Bolt breaks the 150m world record, Nadal loses on clay
A short post today on some sports news from the weekend.
First, and perhaps most exciting, Usain Bolt, he of three world records in Beijing, the fastest man in the world, has added the 150m world record to his 100m and 200m world records, by blasting a 14.35 secs in a specially organized street race in Manchester yesterday.
For those who did NOT see the race, here is a video of Bolt destroying the field by 0.7 seconds (note the graphic at the end of the race says 14.36s - it was rounded down to 14.35s)
Despite cool temperatures, and a reported lack of fitness thanks to a few minor injuries sustained in a car-crash about a month ago, Bolt's first big showing on the world stage in 2009 lived up to the hype (Bolt's love of speed extends beyond the track, apparently. The Jamaican taxi drivers are reported to have a nickname for him - "lead-foot").
The 150m dissected - splits and projections
Bolt's running is anything but lead-footed. He ran the first 100m in 9.90 seconds, which is an extra-ordinary time and a sign of things to come. But even more amazing, the final 100m (from 50m to the finish line) were clocked in an astonishing 8.72 seconds! That is being reported, though it's so fast I'm almost sceptical. The splits, as recorded during the race, were:
- 50m - 5.64s (this compares to 5.50s in Beijing, by the way)
- 100m - 9.90s (a split of 4.26 s. In Beijing last year, Bolt's last 50m of his 100m was 4.19s, including the infamous celebrations)
- 150 - 14.35s (split of 4.45 s)
I have tried hard to find the analysis we did on Usain Bolt's 200m win in Beijing, because I am almost certain we looked at his splits from that race, but unfortunately I can't seem to find the post in question. However, I'm pretty sure his last 100m was not as quick as 8.72 seconds (it would mean his first 100m took 10.58 seconds, which is much too slow). But the last 100m can be misleading because of the different race distances, and so to me, the first 100m in 9.90 secs is more intriguing, because few others have produced that form so early in the season.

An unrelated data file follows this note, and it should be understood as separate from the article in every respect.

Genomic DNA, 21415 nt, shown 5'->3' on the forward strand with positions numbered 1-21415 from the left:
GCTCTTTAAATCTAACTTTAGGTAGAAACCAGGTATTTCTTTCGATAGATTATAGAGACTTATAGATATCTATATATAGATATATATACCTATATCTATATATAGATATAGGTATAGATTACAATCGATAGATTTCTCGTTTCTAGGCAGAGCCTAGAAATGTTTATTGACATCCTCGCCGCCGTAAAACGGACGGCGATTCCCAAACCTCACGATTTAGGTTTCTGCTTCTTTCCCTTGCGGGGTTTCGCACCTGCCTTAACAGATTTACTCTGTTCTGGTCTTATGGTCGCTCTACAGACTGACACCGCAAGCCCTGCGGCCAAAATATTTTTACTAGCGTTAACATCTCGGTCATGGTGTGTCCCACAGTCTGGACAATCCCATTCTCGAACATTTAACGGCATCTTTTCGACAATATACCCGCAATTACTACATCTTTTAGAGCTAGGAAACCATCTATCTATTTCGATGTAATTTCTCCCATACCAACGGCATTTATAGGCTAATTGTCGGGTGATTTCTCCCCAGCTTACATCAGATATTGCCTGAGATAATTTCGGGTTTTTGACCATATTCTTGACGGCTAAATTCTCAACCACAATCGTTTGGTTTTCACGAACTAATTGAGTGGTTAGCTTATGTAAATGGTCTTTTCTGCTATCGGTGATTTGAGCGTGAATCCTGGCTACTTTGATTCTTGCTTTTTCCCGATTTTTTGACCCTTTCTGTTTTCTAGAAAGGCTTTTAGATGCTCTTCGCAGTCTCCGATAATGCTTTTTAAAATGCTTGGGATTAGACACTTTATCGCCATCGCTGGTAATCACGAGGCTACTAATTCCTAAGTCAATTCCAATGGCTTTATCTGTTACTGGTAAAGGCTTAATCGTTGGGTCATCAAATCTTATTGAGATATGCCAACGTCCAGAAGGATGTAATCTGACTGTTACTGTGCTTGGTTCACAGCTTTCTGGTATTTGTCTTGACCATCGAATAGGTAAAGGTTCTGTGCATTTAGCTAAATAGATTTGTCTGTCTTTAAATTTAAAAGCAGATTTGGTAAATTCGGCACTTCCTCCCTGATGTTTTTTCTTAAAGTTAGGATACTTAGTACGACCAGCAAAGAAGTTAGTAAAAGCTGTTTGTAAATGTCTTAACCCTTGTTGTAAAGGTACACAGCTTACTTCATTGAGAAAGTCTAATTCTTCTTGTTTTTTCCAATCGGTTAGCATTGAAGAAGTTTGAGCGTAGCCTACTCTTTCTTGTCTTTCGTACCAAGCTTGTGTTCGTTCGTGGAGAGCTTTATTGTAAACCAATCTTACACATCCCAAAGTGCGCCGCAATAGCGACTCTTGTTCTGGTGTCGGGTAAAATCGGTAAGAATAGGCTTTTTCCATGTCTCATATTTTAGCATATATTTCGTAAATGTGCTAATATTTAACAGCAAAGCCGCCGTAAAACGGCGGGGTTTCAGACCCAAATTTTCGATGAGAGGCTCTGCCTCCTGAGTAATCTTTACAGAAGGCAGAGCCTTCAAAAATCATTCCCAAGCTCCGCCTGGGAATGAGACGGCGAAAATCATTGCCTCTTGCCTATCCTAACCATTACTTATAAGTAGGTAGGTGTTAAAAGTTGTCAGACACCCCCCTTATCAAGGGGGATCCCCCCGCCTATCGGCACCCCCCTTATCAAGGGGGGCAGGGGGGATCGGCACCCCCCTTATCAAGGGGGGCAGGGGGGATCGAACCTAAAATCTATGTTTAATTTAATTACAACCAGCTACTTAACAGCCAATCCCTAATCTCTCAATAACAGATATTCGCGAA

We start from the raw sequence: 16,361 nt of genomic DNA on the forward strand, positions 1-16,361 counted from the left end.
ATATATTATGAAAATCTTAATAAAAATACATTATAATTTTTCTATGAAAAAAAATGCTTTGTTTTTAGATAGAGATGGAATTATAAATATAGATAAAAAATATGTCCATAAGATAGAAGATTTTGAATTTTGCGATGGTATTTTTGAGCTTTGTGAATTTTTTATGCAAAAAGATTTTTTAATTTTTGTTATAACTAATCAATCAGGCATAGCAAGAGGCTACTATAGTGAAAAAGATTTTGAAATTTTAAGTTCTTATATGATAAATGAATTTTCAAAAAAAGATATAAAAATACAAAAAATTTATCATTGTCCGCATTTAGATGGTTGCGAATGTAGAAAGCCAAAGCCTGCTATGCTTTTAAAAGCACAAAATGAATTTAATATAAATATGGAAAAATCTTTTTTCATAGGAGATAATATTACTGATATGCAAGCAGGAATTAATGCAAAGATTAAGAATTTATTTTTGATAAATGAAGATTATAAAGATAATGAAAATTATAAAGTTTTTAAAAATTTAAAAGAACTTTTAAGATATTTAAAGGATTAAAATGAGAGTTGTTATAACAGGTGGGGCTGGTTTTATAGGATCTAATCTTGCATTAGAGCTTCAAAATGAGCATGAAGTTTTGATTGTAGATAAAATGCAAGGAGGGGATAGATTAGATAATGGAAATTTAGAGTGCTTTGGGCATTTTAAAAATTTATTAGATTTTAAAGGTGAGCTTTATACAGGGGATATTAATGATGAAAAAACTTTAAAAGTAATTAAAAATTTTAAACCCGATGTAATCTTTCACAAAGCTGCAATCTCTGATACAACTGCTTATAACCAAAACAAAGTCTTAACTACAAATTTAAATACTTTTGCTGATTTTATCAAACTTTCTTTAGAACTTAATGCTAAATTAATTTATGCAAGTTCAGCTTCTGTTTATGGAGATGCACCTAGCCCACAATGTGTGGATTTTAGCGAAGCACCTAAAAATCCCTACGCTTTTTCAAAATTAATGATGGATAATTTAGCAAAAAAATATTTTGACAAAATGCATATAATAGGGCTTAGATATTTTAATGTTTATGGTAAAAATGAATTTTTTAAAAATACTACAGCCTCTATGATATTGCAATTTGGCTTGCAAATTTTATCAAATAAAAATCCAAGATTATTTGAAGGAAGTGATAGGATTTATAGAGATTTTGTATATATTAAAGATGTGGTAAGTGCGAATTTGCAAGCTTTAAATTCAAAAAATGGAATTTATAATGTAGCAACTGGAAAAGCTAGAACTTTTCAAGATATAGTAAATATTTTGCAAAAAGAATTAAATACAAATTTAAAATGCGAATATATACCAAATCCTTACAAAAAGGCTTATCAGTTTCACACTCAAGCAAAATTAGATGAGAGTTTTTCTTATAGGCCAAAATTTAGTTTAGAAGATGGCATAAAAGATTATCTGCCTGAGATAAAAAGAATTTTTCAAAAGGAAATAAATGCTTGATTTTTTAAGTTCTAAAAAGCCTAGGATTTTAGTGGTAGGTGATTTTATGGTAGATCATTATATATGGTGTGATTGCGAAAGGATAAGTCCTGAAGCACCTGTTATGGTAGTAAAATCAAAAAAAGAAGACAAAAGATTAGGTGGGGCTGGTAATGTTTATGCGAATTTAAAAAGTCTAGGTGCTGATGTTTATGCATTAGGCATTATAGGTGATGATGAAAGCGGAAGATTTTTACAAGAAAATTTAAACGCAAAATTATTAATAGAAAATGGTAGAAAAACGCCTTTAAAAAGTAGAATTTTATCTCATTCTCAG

Bolt has said he can take the record down to 9.4 seconds - it's not exactly unusual for guys (especially sprinters) to make predictions about themselves (every sprinter worth his salt knocks a tenth of his time in order to hype himself up), but Bolt certainly has a lot to live up to, with hype and attention that has rarely been given to a track and field athlete.
Comparing races - what can be read into the 150m WR? Is Bolt already in WR shape for the 200m?
Much will no doubt be made of Bolt's time and what it means. The 8.72s is spectacular, for sure, but I believe the more telling stats are the 9.90 for the 100m, and also that second 50m interval at 4.26seconds, which is slightly slower than in his 100m final in Beijing (where he celebrated to lose time). Both splits are incredibly fast, but neither is quite up to the heights he reached in Beijing.
Therefore, when fellow athletes say he is already in 19.30 s shape in May, I believe they are incorrect, or getting carried away. Bolt is in awesome shape, yes, but he is 0.2 seconds/100m off the form he had in Beijing, so one should not become too eager to project times of sub-19 for the 200m just yet!
Also, it's not quite the same comparing this 150m race to a normal 200m race - distance counts a great deal at this speed - adding 33% to the race distance impacts on how it is paced. Also, bear in mind that this 150m time was achieved on a straight, without the hindrance of the bend, so any translation UP to 200m is slightly flawed (apart from the obvious distance increase). Finally, I must confess that I'm not 100% convinced about the track surface - remember this track was set up in the city especially for the race and I can't vouch for how it compares to a standard tartan track.